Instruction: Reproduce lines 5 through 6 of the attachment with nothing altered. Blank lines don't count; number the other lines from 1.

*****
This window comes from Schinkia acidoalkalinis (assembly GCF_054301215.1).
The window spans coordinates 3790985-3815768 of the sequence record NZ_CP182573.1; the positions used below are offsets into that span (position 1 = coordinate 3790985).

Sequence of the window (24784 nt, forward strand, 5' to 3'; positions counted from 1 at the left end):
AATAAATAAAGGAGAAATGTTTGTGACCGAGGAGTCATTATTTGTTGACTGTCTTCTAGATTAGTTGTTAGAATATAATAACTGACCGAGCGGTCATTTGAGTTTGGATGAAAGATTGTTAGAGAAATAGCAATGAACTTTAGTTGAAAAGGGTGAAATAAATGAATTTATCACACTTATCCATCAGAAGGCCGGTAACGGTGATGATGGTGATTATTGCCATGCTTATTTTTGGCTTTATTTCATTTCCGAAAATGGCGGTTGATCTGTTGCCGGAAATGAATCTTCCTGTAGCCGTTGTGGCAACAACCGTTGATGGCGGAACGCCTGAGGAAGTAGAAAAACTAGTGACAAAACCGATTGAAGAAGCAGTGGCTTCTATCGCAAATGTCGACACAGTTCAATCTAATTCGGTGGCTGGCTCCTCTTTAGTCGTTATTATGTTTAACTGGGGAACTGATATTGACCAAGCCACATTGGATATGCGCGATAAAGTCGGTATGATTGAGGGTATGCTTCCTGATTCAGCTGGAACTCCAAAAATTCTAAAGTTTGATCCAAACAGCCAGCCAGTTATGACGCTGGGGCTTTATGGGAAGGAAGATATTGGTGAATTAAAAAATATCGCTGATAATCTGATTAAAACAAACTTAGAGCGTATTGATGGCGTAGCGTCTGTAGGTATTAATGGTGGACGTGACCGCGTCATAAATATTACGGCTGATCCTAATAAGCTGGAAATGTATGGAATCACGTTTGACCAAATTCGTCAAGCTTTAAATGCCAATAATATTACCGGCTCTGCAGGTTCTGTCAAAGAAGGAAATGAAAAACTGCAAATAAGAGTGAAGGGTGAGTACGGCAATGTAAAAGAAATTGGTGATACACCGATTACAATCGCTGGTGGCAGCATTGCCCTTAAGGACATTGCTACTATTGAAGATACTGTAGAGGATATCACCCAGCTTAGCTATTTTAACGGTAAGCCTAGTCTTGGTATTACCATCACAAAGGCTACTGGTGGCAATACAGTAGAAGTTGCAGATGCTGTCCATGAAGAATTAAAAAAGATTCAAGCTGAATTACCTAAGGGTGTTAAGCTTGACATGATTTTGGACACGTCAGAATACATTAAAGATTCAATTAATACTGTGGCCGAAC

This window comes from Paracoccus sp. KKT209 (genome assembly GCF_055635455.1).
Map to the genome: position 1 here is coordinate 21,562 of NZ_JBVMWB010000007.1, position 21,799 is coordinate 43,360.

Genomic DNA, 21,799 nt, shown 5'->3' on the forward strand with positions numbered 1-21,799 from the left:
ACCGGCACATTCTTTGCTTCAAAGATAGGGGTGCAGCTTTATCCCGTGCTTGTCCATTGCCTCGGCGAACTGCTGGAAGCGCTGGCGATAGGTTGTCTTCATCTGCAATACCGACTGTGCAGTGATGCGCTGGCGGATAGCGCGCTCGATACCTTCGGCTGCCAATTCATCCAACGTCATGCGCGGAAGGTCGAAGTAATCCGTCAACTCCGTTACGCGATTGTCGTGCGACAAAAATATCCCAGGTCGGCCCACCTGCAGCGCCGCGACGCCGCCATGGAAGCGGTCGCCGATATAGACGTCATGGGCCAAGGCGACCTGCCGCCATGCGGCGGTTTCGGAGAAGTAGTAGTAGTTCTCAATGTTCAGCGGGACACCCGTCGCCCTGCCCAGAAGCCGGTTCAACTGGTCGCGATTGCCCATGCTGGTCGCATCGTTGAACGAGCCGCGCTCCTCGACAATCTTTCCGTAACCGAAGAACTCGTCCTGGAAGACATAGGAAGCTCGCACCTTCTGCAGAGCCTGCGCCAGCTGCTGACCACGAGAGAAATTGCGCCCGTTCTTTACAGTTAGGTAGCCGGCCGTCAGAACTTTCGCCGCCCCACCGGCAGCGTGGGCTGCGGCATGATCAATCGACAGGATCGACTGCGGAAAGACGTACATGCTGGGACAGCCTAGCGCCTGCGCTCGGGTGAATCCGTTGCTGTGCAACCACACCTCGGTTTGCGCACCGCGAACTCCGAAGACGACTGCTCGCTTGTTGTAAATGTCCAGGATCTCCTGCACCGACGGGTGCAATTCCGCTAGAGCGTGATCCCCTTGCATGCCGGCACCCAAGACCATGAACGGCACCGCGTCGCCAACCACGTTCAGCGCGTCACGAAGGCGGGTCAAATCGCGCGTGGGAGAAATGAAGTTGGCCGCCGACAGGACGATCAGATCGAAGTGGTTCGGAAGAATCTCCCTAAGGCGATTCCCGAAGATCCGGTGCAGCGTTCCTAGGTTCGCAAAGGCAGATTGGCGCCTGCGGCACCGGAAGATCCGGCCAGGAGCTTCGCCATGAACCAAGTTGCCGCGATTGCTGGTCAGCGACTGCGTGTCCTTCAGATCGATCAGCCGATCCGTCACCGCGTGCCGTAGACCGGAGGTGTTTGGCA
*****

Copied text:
This window comes from Paracoccus sp. KKT209 (genome assembly GCF_055635455.1).
Map to the genome: position 1 here is coordinate 21,562 of NZ_JBVMWB010000007.1, position 21,799 is coordinate 43,360.